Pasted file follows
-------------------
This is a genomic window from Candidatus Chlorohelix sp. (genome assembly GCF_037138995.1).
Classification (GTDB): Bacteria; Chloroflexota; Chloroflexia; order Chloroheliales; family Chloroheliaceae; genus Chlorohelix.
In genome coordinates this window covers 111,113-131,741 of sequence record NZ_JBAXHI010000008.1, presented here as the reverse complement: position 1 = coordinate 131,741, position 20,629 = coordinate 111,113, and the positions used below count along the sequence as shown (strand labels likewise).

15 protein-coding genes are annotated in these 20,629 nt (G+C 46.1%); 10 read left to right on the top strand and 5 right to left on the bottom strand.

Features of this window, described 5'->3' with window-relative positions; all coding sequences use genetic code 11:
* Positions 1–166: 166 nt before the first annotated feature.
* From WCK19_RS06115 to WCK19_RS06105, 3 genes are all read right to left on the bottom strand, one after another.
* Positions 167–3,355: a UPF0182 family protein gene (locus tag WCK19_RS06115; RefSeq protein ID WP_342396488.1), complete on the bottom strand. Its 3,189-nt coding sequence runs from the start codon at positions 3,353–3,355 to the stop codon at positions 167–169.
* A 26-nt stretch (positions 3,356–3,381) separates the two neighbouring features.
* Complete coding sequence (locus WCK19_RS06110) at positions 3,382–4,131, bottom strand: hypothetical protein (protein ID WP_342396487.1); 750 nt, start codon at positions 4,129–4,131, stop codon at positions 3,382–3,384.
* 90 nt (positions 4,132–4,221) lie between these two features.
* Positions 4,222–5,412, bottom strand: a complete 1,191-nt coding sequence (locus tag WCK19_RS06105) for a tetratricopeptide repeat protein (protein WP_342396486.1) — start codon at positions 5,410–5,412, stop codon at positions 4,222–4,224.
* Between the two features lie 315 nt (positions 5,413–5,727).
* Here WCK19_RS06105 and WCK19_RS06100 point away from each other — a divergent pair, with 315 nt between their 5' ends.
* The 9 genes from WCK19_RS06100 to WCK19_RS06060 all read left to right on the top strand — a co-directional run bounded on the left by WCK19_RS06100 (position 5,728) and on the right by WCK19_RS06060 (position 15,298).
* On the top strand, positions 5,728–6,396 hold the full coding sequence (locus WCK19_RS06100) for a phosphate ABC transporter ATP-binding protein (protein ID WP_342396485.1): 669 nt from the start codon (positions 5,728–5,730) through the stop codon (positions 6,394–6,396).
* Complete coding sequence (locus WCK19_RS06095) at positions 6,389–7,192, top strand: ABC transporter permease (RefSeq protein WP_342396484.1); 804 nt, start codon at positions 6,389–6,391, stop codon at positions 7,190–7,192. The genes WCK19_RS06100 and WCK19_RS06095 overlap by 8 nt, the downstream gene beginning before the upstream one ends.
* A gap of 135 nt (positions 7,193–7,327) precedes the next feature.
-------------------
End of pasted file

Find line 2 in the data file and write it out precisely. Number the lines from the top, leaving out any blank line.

Classification (GTDB): Bacteria; Chloroflexota; Chloroflexia; order Chloroheliales; family Chloroheliaceae; genus Chlorohelix.